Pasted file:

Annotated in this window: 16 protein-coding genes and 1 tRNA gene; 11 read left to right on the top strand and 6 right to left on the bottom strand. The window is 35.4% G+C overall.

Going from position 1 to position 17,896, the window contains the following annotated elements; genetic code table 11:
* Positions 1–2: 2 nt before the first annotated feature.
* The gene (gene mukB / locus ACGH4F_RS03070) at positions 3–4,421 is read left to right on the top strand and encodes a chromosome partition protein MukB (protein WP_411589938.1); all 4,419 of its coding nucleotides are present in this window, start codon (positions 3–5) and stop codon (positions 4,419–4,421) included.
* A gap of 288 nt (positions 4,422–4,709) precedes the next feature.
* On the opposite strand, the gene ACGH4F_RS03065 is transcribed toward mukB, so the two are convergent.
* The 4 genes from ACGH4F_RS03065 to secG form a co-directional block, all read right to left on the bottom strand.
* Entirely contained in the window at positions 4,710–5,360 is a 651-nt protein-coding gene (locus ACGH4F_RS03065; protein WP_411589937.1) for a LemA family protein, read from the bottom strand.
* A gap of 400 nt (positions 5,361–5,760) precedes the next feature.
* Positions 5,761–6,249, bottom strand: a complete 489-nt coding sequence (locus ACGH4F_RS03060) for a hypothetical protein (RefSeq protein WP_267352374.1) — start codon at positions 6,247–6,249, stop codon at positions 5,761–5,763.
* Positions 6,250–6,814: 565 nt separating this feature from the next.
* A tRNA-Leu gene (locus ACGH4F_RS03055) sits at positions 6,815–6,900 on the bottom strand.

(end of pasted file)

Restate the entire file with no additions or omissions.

Annotated in this window: 16 protein-coding genes and 1 tRNA gene; 11 read left to right on the top strand and 6 right to left on the bottom strand. The window is 35.4% G+C overall.

Going from position 1 to position 17,896, the window contains the following annotated elements; genetic code table 11:
* Positions 1–2: 2 nt before the first annotated feature.
* The gene (gene mukB / locus ACGH4F_RS03070) at positions 3–4,421 is read left to right on the top strand and encodes a chromosome partition protein MukB (protein WP_411589938.1); all 4,419 of its coding nucleotides are present in this window, start codon (positions 3–5) and stop codon (positions 4,419–4,421) included.
* A gap of 288 nt (positions 4,422–4,709) precedes the next feature.
* On the opposite strand, the gene ACGH4F_RS03065 is transcribed toward mukB, so the two are convergent.
* The 4 genes from ACGH4F_RS03065 to secG form a co-directional block, all read right to left on the bottom strand.
* Entirely contained in the window at positions 4,710–5,360 is a 651-nt protein-coding gene (locus ACGH4F_RS03065; protein WP_411589937.1) for a LemA family protein, read from the bottom strand.
* A gap of 400 nt (positions 5,361–5,760) precedes the next feature.
* Positions 5,761–6,249, bottom strand: a complete 489-nt coding sequence (locus ACGH4F_RS03060) for a hypothetical protein (RefSeq protein WP_267352374.1) — start codon at positions 6,247–6,249, stop codon at positions 5,761–5,763.
* Positions 6,250–6,814: 565 nt separating this feature from the next.
* A tRNA-Leu gene (locus ACGH4F_RS03055) sits at positions 6,815–6,900 on the bottom strand.